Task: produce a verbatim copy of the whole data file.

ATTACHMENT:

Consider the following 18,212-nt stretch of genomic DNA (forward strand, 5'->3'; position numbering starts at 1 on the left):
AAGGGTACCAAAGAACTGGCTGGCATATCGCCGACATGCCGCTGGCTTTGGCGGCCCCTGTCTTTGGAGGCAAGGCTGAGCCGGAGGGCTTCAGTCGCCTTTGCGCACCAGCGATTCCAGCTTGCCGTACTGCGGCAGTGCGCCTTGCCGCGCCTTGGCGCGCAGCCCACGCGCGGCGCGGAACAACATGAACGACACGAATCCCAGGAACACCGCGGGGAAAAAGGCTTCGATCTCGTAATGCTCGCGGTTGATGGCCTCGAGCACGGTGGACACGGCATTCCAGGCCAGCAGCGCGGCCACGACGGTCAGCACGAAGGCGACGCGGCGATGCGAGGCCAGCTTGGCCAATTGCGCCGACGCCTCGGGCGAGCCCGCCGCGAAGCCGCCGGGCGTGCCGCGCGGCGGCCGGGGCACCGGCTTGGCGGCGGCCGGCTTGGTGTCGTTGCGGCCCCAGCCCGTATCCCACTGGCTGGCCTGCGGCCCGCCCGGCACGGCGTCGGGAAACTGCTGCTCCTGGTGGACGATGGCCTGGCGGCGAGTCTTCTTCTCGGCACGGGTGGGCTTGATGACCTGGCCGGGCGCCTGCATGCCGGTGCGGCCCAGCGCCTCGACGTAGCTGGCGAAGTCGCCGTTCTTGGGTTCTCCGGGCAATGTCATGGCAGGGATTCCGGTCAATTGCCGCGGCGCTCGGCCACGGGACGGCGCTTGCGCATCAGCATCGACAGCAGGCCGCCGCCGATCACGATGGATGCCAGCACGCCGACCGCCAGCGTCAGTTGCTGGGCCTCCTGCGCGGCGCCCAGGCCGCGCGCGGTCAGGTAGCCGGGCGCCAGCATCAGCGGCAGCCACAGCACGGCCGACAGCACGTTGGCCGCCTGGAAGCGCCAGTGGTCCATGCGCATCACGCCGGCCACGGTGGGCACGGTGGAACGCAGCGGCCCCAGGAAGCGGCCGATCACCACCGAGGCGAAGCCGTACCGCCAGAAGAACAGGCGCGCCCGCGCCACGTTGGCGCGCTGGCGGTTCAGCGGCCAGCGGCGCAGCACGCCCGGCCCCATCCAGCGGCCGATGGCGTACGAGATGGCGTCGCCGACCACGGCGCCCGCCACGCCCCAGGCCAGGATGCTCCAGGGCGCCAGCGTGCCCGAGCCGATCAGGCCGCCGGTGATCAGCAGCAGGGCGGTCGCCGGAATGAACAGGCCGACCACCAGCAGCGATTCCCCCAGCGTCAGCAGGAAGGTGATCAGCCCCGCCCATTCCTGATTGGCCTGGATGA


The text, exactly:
Consider the following 18,212-nt stretch of genomic DNA (forward strand, 5'->3'; position numbering starts at 1 on the left):
AAGGGTACCAAAGAACTGGCTGGCATATCGCCGACATGCCGCTGGCTTTGGCGGCCCCTGTCTTTGGAGGCAAGGCTGAGCCGGAGGGCTTCAGTCGCCTTTGCGCACCAGCGATTCCAGCTTGCCGTACTGCGGCAGTGCGCCTTGCCGCGCCTTGGCGCGCAGCCCACGCGCGGCGCGGAACAACATGAACGACACGAATCCCAGGAACACCGCGGGGAAAAAGGCTTCGATCTCGTAATGCTCGCGGTTGATGGCCTCGAGCACGGTGGACACGGCATTCCAGGCCAGCAGCGCGGCCACGACGGTCAGCACGAAGGCGACGCGGCGATGCGAGGCCAGCTTGGCCAATTGCGCCGACGCCTCGGGCGAGCCCGCCGCGAAGCCGCCGGGCGTGCCGCGCGGCGGCCGGGGCACCGGCTTGGCGGCGGCCGGCTTGGTGTCGTTGCGGCCCCAGCCCGTATCCCACTGGCTGGCCTGCGGCCCGCCCGGCACGGCGTCGGGAAACTGCTGCTCCTGGTGGACGATGGCCTGGCGGCGAGTCTTCTTCTCGGCACGGGTGGGCTTGATGACCTGGCCGGGCGCCTGCATGCCGGTGCGGCCCAGCGCCTCGACGTAGCTGGCGAAGTCGCCGTTCTTGGGTTCTCCGGGCAATGTCATGGCAGGGATTCCGGTCAATTGCCGCGGCGCTCGGCCACGGGACGGCGCTTGCGCATCAGCATCGACAGCAGGCCGCCGCCGATCACGATGGATGCCAGCACGCCGACCGCCAGCGTCAGTTGCTGGGCCTCCTGCGCGGCGCCCAGGCCGCGCGCGGTCAGGTAGCCGGGCGCCAGCATCAGCGGCAGCCACAGCACGGCCGACAGCACGTTGGCCGCCTGGAAGCGCCAGTGGTCCATGCGCATCACGCCGGCCACGGTGGGCACGGTGGAACGCAGCGGCCCCAGGAAGCGGCCGATCACCACCGAGGCGAAGCCGTACCGCCAGAAGAACAGGCGCGCCCGCGCCACGTTGGCGCGCTGGCGGTTCAGCGGCCAGCGGCGCAGCACGCCCGGCCCCATCCAGCGGCCGATGGCGTACGAGATGGCGTCGCCGACCACGGCGCCCGCCACGCCCCAGGCCAGGATGCTCCAGGGCGCCAGCGTGCCCGAGCCGATCAGGCCGCCGGTGATCAGCAGCAGGGCGGTCGCCGGAATGAACAGGCCGACCACCAGCAGCGATTCCCCCAGCGTCAGCAGGAAGGTGATCAGCCCCGCCCATTCCTGATTGGCCTGGATGA